Protestors recently gathered at Rockford Public Library's East Branch to demonstrate at Drag Queen Story Hour. The reading was part of the city's observance of Pride Month.
Such events spark controversy nationwide. But drag performers in northern Illinois say their work goes beyond the headlines.
Cass Downing, who performs as Cass Marie Domino, hosted Drag Queen Story Hour.
While Downing read books to kids about acceptance and tolerance, nearly a hundred people gathered outside to oppose the event.
To them, she said: "Thank you for coming to see me. You know, I'm really sorry that you have such sadness in your life and that you can't see differences in people as being a positive thing."
In her experience, Downing says sparkles and drag bring smiles.
"Find a way to love who you are. Self worth and self acceptance are a big thing that I had to work on for many years in my life," she said. "And when I found it, and I embraced myself and fully accepted myself, nothing else mattered, as long as I was happy."
The 47 year old transgender woman is wearing sturdy flip flops for comfort under her jeweled blue dress. She said she started doing drag at 17.
"I just feel very grateful," she said. "I have a lot of gratitude that I've able to do these things. I never saw myself in the life that I have today."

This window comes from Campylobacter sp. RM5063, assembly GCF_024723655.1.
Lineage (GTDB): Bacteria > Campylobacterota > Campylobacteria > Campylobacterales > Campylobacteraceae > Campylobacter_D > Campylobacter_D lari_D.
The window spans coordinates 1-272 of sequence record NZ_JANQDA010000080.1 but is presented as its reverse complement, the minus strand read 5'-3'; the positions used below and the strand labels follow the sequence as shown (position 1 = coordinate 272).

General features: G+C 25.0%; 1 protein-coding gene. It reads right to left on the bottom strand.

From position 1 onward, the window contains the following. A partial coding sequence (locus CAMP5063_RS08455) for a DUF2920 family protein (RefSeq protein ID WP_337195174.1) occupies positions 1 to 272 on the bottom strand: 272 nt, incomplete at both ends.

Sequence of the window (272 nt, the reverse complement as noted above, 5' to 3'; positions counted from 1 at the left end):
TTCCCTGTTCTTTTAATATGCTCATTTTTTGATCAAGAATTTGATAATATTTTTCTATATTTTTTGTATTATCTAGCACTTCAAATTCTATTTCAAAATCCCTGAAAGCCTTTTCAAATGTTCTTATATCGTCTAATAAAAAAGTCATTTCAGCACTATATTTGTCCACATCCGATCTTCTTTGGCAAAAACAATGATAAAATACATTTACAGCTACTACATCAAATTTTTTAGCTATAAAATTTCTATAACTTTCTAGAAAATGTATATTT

She’s nationally known for entertaining and drag pageantry, and says Rockford is part of where she first started out.
Not all drag performers are part of the LGBTQ community, but a majority are. Defining drag can be a challenge. Many consider it to be an art form that includes gender-bending costumes, performances, and bold self expression.
Joel Filmore calls drag a vocation. He lives in DeKalb, which has a fraction of Rockford's population. He says there's more drag outside larger cities than meets the eye.
"The thing about it is, if you don't know, you don't know. But once you know, it's everywhere - everywhere," he said.
Filmore is a clinical therapist who runs a counseling practice called Lighthouse Professional Counseling Center. Among the frames of licenses and awards in his office is a photo of blonde haired Moana Lotte, Filmore’s drag persona.
"I have it there on purpose because I want people to ask," he said.
Filmore is black and gay. He says he uses his platform to discuss complex issues like sexual trauma, LGBTQ expereinces, sex trafficking, and multiculturaism.
"As an African [American], you know, there are aspects of my existence that say, well, you know, black people are still considered 'less than,' greatly so," he said. "And that 'ism,’ that racism, permeates the queer community just as profoundly as it does the straight community, or the general community at large," he said.
"In many ways, Moana is different because the insecurities that Joel has -- she has zero. Because nobody ever told Moana she was ugly. No one ever told Moana she was stupid," he said.
Filmore said he used to perform professionally when he was younger, and stopped in 2002. He said he picked it back up earlier this year.